The Art of Putting is my top tip if you want a simple-to-follow, but effective putting book. It had such a positive effect that I took 26 putts in the first round I played after reading it.
If you're looking for a step by step book to de-mystify the putting game, this is the one to go for. Starting with the grip and covering every aspect of putting this book has great advice to take you to the next level with your putting.
By his own admission, Stan Utley is a journeyman pro on the PGA Tour but he has a sizzling short game.
He won one main tour event in 1989 and survived on the PGA and Web.com / Kornferry Tours on the strength of his ability to take far fewer shots on and around the green than most other players.
Utley turned his attention to coaching the short game, as he approached Senior Tour age (he turned 50 in 2012), and has taught Jay Haas, Peter Jacobsen, Darren Clarke and Paul McGinley.
Utley starts The Art of Putting with a quick introduction to the playing and teaching he's done over the years, and whets your appetite to get stuck into some serious stroke surgery. It's easy to read and had me hooked from the start!
Most people, Utley suggests, hold the putter across the bottom of their palms, which deadens their feel and puts their arms out of alignment. He describes in great detail a grip which puts the pressure points of the grip in the tips of the fingers and the lifelines of the hands.
Changing this in the right hand particularly allows you to align your elbows far more easily and gives you the feeling that your right hand is directly behind the shaft. The first day I did this I took 26 putts instead of my then usual 31 or 32, so I'm a fan to put it mildly.
Choosing a putter that suits your height is extremely important to the Art of Putting well. Stan says the following:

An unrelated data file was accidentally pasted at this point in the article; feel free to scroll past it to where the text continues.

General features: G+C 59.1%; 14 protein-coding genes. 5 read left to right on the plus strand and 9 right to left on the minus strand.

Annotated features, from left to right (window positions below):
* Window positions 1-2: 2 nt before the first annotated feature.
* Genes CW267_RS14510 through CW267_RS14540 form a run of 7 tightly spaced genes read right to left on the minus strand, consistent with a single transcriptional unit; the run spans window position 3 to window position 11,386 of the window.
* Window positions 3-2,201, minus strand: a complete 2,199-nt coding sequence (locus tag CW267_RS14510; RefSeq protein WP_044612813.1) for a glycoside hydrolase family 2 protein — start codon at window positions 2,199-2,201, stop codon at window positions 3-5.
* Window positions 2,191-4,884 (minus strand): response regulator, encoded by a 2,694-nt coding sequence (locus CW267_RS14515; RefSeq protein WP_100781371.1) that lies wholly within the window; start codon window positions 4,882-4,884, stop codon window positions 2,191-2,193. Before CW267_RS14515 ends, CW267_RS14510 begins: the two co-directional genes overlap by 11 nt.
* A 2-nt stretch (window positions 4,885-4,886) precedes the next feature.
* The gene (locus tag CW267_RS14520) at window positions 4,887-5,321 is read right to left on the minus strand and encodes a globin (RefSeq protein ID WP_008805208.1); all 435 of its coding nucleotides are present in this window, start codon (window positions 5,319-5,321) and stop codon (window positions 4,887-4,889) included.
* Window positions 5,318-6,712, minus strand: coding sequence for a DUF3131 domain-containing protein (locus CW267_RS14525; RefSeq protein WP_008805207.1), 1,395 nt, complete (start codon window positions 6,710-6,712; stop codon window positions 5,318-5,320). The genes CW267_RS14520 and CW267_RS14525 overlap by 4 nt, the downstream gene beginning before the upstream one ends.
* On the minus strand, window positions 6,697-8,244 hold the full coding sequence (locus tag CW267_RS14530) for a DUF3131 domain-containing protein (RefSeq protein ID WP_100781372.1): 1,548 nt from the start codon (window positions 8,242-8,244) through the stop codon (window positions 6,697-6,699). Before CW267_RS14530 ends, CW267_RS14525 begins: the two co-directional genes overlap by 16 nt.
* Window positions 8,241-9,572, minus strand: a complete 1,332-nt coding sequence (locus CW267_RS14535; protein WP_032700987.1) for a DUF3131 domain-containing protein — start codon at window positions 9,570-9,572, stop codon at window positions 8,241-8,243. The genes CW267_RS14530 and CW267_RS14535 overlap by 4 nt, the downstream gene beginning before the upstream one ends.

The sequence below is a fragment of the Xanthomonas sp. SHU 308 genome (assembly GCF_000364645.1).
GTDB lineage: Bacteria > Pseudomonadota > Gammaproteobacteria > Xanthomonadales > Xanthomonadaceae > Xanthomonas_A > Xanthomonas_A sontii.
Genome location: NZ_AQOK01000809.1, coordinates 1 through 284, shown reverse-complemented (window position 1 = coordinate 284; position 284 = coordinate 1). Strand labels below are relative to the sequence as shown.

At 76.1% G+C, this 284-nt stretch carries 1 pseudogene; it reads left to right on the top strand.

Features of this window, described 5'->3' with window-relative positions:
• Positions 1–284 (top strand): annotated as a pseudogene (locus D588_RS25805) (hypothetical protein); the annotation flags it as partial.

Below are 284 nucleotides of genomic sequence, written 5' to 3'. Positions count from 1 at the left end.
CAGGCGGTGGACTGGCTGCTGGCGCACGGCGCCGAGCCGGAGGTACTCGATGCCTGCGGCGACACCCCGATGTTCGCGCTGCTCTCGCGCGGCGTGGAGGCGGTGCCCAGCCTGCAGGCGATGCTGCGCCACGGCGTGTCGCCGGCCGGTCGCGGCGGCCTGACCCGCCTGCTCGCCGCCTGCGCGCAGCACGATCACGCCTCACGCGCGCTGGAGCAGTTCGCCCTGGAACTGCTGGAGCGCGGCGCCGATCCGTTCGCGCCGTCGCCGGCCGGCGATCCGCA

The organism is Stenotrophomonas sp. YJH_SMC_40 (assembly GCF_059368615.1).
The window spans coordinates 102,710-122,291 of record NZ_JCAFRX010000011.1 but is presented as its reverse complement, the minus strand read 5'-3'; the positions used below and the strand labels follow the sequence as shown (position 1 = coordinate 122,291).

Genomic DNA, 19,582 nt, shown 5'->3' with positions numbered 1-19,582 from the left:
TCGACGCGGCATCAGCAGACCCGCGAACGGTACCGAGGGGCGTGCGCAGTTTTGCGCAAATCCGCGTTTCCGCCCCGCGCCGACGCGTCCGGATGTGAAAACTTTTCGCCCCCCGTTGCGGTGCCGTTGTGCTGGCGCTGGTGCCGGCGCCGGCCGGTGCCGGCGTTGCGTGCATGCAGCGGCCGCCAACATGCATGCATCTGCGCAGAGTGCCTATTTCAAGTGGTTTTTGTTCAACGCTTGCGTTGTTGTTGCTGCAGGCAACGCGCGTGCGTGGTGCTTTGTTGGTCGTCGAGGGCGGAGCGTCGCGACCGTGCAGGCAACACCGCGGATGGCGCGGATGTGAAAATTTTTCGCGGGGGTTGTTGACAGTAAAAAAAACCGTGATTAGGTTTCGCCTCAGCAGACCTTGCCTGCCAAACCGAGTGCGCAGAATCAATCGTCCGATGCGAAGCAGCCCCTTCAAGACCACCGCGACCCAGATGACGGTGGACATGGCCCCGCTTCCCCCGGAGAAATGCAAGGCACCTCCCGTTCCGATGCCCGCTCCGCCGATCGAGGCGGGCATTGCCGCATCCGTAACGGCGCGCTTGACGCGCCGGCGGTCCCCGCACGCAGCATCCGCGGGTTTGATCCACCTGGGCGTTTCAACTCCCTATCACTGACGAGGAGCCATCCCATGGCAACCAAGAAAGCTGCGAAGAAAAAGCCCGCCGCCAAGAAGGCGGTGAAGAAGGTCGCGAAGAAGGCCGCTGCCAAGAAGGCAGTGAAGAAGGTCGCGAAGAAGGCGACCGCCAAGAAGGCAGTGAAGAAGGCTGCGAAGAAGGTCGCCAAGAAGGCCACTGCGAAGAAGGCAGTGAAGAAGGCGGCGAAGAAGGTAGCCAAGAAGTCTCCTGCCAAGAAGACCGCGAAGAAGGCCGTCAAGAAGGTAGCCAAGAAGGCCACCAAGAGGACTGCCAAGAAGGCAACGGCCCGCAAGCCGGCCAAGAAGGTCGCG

Stan Utley's Art of Putting advocates a stroke which is controlled by the turning of the shoulders rather than a tilt of the shoulders as suggested by Dave Pelz.
Utley wants you to swing the putter around the axis of your spine, which means the putter naturally swings inside the line the backswing and the throughswing. The face of the putter, in staying square to the line of the swing, opens and closes in relation to the ball to target line.
No revelations here - The Art of Putting suggests a process based focus rather than getting too concerned whether the ball goes in the hole. In terms of what you should do when you're preparing to putt, Utley suggests a simple mantra of See the putt, Feel the putt, then let it go.
Are you right or left eye dominant? What difference does this make to your putting? These and many other useful tips here.
Although less of a "how to" section, this chapter focuses on some of the top pros Utley's worked with over the years. It's interesting to know that some of these great players had the same problems as us mere mortals! Darren Clarke gripped it too much in the palms for example and Jay Haas used to tilt his shoulders rather than turn them.
Some excellent drills which match Stan's technique and view of the putting stroke. You can practise these drills either at home or on a practice green.
This is a great chapter to read just before you head to the course, to remind you of exactly what you're trying to achieve. All the fundamentals and common faults and fixes summarized in bullet point format.
One of the greatest putters of all time opens his mind. If you've ever wanted to know exactly how a great putter thinks, this is where you'll find out.
Fascinating on the research on putting ... but watch out for the technique - the straight back, straight through method is not our favourite at Best-Putter.com.
Tom Watson never seemed to miss in his prime... ever. Although this book is about the whole of the short game, the 42 pages on putting are just about the best you can find anywhere. "Study hard, soon you will be the Master!"
Don't let the dated cover put you off this timeless masterpiece on the short game. Its instruction on putting in particular is revolutionary.
The teachings of a short game master. Stan Utley is by his own admission a journeyman pro who built a successful career including a PGA tour win through short game prowess alone.